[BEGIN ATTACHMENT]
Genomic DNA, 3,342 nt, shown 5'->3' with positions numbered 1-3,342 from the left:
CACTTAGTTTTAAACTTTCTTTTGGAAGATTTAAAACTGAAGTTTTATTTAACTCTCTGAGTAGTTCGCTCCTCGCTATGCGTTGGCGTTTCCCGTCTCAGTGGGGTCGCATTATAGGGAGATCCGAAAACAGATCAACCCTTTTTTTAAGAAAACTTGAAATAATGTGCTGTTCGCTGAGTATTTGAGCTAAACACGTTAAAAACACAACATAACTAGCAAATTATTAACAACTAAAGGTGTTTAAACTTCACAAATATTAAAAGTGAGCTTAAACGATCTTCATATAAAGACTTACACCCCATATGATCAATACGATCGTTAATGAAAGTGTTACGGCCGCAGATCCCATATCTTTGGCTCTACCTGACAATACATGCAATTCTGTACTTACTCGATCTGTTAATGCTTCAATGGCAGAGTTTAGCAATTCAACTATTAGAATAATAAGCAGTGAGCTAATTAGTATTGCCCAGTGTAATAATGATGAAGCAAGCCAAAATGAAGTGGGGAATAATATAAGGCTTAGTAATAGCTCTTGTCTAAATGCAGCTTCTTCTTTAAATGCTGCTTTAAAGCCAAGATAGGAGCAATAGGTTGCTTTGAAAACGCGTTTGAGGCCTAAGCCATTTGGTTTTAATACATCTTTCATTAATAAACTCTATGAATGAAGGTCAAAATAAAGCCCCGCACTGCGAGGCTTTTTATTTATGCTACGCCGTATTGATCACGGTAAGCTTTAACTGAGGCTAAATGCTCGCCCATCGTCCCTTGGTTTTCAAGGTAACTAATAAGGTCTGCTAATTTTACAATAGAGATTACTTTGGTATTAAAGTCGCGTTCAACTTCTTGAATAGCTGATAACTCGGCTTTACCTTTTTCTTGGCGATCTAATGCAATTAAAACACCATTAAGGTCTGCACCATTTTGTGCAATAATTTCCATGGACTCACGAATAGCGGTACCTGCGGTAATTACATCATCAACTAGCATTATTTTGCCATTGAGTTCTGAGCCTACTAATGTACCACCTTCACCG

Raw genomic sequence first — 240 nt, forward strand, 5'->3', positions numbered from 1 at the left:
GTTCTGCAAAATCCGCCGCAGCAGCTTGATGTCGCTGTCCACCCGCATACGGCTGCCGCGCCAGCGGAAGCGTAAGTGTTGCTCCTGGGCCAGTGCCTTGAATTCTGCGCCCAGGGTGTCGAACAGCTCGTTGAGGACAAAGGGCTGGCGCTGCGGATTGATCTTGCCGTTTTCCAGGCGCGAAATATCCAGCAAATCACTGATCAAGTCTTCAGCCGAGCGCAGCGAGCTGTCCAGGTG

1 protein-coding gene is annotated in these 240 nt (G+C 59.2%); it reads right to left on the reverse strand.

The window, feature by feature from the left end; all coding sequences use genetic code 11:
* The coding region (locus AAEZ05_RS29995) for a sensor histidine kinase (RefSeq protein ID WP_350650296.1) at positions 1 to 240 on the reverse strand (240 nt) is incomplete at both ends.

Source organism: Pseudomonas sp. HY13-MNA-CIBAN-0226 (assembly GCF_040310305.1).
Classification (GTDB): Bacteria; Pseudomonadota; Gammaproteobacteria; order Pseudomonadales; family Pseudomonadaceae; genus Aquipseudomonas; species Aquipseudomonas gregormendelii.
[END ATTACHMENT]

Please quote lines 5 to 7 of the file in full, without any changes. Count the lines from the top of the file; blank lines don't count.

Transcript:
1 protein-coding gene is annotated in these 240 nt (G+C 59.2%); it reads right to left on the reverse strand.

The window, feature by feature from the left end; all coding sequences use genetic code 11:
* The coding region (locus AAEZ05_RS29995) for a sensor histidine kinase (RefSeq protein ID WP_350650296.1) at positions 1 to 240 on the reverse strand (240 nt) is incomplete at both ends.